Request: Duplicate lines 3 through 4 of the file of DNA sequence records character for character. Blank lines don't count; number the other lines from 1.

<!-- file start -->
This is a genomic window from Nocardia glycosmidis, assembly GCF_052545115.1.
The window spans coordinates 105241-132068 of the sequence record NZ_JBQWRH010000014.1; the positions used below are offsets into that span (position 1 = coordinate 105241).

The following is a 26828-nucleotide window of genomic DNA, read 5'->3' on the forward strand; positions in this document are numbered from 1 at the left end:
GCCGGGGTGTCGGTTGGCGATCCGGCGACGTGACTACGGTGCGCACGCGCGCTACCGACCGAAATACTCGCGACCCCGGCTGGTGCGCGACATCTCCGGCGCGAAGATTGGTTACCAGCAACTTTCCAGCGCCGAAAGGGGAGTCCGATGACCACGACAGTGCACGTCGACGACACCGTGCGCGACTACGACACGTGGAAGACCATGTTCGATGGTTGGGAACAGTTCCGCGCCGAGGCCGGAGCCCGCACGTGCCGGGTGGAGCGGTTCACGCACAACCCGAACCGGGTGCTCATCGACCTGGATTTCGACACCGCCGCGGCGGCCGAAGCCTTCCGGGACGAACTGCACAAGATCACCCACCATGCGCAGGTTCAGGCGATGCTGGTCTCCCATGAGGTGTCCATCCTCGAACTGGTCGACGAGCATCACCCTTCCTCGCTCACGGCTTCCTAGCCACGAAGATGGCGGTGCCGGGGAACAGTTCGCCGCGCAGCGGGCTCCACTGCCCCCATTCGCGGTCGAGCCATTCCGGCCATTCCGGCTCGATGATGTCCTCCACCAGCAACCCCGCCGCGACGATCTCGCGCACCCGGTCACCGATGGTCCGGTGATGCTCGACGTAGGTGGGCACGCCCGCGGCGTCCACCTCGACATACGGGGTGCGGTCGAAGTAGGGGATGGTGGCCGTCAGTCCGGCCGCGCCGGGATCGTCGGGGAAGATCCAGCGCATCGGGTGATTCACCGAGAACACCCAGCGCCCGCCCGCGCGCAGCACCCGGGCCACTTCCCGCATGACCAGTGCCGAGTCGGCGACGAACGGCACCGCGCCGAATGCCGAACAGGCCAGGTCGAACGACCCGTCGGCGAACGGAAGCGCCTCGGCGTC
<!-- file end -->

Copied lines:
The following is a 26828-nucleotide window of genomic DNA, read 5'->3' on the forward strand; positions in this document are numbered from 1 at the left end:
GCCGGGGTGTCGGTTGGCGATCCGGCGACGTGACTACGGTGCGCACGCGCGCTACCGACCGAAATACTCGCGACCCCGGCTGGTGCGCGACATCTCCGGCGCGAAGATTGGTTACCAGCAACTTTCCAGCGCCGAAAGGGGAGTCCGATGACCACGACAGTGCACGTCGACGACACCGTGCGCGACTACGACACGTGGAAGACCATGTTCGATGGTTGGGAACAGTTCCGCGCCGAGGCCGGAGCCCGCACGTGCCGGGTGGAGCGGTTCACGCACAACCCGAACCGGGTGCTCATCGACCTGGATTTCGACACCGCCGCGGCGGCCGAAGCCTTCCGGGACGAACTGCACAAGATCACCCACCATGCGCAGGTTCAGGCGATGCTGGTCTCCCATGAGGTGTCCATCCTCGAACTGGTCGACGAGCATCACCCTTCCTCGCTCACGGCTTCCTAGCCACGAAGATGGCGGTGCCGGGGAACAGTTCGCCGCGCAGCGGGCTCCACTGCCCCCATTCGCGGTCGAGCCATTCCGGCCATTCCGGCTCGATGATGTCCTCCACCAGCAACCCCGCCGCGACGATCTCGCGCACCCGGTCACCGATGGTCCGGTGATGCTCGACGTAGGTGGGCACGCCCGCGGCGTCCACCTCGACATACGGGGTGCGGTCGAAGTAGGGGATGGTGGCCGTCAGTCCGGCCGCGCCGGGATCGTCGGGGAAGATCCAGCGCATCGGGTGATTCACCGAGAACACCCAGCGCCCGCCCGCGCGCAGCACCCGGGCCACTTCCCGCATGACCAGTGCCGAGTCGGCGACGAACGGCACCGCGCCGAATGCCGAACAGGCCAGGTCGAACGACCCGTCGGCGAACGGAAGCGCCTCGGCGTC